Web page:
Superstar slugger Giancarlo Stanton could be on the verge of signing the richest contract in the history of American professional sports. While the Miami Marlins might be smart to lock up one of baseball’s best hitters, recent history shows that the club could regret it in the long run.

The same day Stanton finished second in the National League MVP voting, ESPN reported that Miami and the outfielder were discussing a contract that could be worth $300 million over 10 years. Ken Rosenthal of Fox Sports reported on Friday that the two sides were talking about a 12-year deal worth approximately $320 million.

Entering his sixth MLB season, Stanton won’t be eligible for free agency until after the 2016 season. Stanton made $6.5 million in 2014, and he’s projected to make $13 million in arbitration in 2015. While the 25-year-old is under Miami’s control for the next two seasons, the organization is adamant about keeping their franchise player for the next decade.

A $300 million contract would surpass deals signed by Miguel Cabrera, Alex Rodriguez, Robinson Cano and Albert Pujols. It’s too early to grade the contracts signed by Cabrera and Cano last offseason, but the offers given to Rodriguez and Pujols have proven to be regrettable decisions.

Not only was Rodriguez's contract in 2008 for 10 years and $275 million an MLB record, but the deal has also turned out to be possibly the worst in sports history. With three years remaining, it’s  not known whether Rodriguez can still be a productive, everyday player. He hit just .244 in 44 games in 2013, and missed all of 2014 because of a suspension for performance-enhancing drugs. Since 2008, Rodriguez has hit just 57 home runs.

Pujols remains a valued MLB player, but he’s no longer close to being the best player in baseball. In three years with the Los Angeles Angels, the first baseman has no All-Star appearances and no playoff wins, recording the three lowest OPS numbers (.859, .767, .790) of his career. Pujols will begin the 2015 season at 35 years old, with seven years and $189 million owed to him.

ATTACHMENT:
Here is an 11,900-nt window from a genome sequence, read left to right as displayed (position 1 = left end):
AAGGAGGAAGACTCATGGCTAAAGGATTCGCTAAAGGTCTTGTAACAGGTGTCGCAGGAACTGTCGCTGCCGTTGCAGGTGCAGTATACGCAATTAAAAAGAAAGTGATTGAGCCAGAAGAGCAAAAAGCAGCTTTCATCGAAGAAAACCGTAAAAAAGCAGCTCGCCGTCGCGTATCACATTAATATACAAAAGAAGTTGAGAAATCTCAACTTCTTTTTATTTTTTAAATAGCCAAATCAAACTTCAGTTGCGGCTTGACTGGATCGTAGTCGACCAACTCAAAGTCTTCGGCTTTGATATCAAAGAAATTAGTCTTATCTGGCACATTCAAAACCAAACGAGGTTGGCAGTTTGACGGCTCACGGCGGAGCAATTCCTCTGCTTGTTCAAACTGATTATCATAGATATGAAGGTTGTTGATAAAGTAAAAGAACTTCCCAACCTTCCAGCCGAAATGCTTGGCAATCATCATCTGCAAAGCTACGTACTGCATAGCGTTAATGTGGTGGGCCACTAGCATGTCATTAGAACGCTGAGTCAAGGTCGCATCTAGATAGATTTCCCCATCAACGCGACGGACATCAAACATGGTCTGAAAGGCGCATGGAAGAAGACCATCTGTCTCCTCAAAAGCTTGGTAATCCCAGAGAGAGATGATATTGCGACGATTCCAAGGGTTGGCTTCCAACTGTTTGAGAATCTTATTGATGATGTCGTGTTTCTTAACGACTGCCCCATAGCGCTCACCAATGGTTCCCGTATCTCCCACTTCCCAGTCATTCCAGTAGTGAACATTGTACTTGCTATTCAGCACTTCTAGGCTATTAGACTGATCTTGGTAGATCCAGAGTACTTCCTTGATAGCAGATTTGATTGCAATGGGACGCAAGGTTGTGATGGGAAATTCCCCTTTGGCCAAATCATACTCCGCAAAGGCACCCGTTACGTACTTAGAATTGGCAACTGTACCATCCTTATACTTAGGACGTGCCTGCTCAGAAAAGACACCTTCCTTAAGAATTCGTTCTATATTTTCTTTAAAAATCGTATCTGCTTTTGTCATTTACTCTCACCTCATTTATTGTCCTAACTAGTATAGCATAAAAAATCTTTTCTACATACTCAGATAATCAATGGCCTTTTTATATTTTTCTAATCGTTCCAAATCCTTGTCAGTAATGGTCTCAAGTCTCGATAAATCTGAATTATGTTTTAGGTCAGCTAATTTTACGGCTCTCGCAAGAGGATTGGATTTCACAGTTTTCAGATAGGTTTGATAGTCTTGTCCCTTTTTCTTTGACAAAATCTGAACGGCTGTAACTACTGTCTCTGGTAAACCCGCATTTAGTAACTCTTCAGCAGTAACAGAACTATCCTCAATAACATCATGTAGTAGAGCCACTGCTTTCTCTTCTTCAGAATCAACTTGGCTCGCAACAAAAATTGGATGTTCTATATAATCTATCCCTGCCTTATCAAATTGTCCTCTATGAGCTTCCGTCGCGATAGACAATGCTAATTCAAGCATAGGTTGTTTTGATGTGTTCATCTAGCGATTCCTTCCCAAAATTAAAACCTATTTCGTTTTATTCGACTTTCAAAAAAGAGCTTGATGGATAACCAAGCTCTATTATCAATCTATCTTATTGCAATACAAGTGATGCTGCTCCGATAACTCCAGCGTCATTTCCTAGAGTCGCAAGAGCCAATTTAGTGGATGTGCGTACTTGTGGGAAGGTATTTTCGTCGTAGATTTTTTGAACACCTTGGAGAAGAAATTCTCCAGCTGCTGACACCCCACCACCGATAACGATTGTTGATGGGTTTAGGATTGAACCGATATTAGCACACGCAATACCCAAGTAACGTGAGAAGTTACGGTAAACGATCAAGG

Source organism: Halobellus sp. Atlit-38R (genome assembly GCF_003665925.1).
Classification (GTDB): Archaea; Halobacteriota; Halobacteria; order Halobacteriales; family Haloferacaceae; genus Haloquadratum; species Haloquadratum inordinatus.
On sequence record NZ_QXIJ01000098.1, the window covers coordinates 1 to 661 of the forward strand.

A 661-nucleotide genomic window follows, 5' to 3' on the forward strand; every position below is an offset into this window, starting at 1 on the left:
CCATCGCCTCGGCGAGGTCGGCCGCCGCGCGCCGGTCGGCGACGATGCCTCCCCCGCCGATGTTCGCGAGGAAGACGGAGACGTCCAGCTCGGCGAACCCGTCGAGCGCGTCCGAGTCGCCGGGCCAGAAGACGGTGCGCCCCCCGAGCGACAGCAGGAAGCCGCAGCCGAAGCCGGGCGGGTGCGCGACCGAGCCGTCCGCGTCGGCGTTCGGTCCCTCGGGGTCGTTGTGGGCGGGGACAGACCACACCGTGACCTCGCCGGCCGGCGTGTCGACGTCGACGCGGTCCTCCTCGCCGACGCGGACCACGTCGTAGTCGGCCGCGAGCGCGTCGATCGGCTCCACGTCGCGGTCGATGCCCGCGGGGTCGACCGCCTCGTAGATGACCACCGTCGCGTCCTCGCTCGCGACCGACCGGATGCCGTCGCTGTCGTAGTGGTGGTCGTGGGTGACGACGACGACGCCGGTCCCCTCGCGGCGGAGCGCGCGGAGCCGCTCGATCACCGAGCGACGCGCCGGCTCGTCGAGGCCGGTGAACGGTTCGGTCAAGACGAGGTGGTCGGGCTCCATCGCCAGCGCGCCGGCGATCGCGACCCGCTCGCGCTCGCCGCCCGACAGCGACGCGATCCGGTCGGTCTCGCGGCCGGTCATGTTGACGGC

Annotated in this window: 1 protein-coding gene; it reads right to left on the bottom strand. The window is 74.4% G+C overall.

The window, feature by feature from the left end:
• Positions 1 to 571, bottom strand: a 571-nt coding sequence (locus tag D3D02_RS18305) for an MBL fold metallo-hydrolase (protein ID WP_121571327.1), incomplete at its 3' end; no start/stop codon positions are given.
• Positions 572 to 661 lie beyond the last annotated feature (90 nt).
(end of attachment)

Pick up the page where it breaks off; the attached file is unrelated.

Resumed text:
Unless Miami ownership plans on opening its checkbook and spending a lot of money on free agents, Stanton will account for an unusually large portion of the team’s payroll. If Stanton had made $26.6 million in 2014, which is what his average salary would be in the proposed 12-year contract, his salary would’ve made up 43 percent of the Marlins’ payroll.

Zack Greinke was the highest-paid player in the 2014 season, and he accounted for 11.6 percent of the L.A. Dodgers’ payroll. Joe Mauer led all players, accounting for 27.1 percent of the last-place Minnesota Twins’ payroll. Four teams had one player make up more than 20 percent of their payroll, and none of them made it to the postseason.

The Marlins are usually near the bottom of the league in payroll, though they have spent money in the past. After a few major signings in 2012, the Marlins ranked seventh in MLB with over $118 million of combined player salaries. That didn’t last long, however, as the team traded a few of their top stars and cut the payroll to $46 million, following a 69-win season.

Stanton’s record-breaking contract could approach the value of the entire team. Before the start of last season, Forbes estimated the Marlins’ value at $500 million, and the club isn't showing many signs of increasing its worth. The Marlins finished last season 19 games out of first place and 27th in the league in attendance, with an average of 21,386 per game.

If any player deserves such a large contract, though, it appears to be Stanton. He’ll be just 25 years old through all of next season, and he led the NL with 37 homers and a .555 slugging percentage in 2014. Stanton has missed 102 games over the past three seasons because of injuries, though that includes a fluke injury when he was hit in the face with a pitch. In five seasons, Stanton has a career on-base plus slugging percentage (OPS) of .904 with 154 home runs.

Miami is hoping that Stanton rewards them for giving him a nine-figure contract, like both Mike Trout and Clayton Kershaw did with their respective teams in 2014. In the season after signing their mega-deals, the two L.A. stars won the 2014 AL and NL MVP awards. Unlike Rodriguez and Pujols, Trout (22 years old) and Kershaw (25 years old) were both under 30 when they signed their deals.